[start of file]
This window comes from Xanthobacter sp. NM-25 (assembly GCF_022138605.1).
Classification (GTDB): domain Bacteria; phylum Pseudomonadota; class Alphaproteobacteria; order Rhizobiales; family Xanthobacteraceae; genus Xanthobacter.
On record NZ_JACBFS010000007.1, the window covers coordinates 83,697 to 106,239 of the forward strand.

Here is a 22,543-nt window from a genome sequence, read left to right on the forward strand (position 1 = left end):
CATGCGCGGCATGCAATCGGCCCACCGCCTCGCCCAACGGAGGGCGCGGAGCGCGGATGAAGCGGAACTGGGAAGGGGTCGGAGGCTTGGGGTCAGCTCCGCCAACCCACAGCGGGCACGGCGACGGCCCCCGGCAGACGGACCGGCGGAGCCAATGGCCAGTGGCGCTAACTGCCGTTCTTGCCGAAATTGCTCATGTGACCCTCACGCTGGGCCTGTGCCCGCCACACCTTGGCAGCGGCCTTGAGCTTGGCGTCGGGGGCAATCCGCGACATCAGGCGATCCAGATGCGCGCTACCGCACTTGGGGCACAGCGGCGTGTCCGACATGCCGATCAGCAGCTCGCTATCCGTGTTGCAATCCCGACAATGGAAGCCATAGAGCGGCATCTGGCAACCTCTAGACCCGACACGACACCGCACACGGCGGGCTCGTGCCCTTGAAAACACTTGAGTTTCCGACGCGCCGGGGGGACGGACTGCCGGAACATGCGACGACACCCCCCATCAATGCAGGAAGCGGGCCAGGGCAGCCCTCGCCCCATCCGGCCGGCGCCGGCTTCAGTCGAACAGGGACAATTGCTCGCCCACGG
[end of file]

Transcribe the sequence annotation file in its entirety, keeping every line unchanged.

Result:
This window comes from Xanthobacter sp. NM-25 (assembly GCF_022138605.1).
Classification (GTDB): domain Bacteria; phylum Pseudomonadota; class Alphaproteobacteria; order Rhizobiales; family Xanthobacteraceae; genus Xanthobacter.
On record NZ_JACBFS010000007.1, the window covers coordinates 83,697 to 106,239 of the forward strand.

Here is a 22,543-nt window from a genome sequence, read left to right on the forward strand (position 1 = left end):
CATGCGCGGCATGCAATCGGCCCACCGCCTCGCCCAACGGAGGGCGCGGAGCGCGGATGAAGCGGAACTGGGAAGGGGTCGGAGGCTTGGGGTCAGCTCCGCCAACCCACAGCGGGCACGGCGACGGCCCCCGGCAGACGGACCGGCGGAGCCAATGGCCAGTGGCGCTAACTGCCGTTCTTGCCGAAATTGCTCATGTGACCCTCACGCTGGGCCTGTGCCCGCCACACCTTGGCAGCGGCCTTGAGCTTGGCGTCGGGGGCAATCCGCGACATCAGGCGATCCAGATGCGCGCTACCGCACTTGGGGCACAGCGGCGTGTCCGACATGCCGATCAGCAGCTCGCTATCCGTGTTGCAATCCCGACAATGGAAGCCATAGAGCGGCATCTGGCAACCTCTAGACCCGACACGACACCGCACACGGCGGGCTCGTGCCCTTGAAAACACTTGAGTTTCCGACGCGCCGGGGGGACGGACTGCCGGAACATGCGACGACACCCCCCATCAATGCAGGAAGCGGGCCAGGGCAGCCCTCGCCCCATCCGGCCGGCGCCGGCTTCAGTCGAACAGGGACAATTGCTCGCCCACGG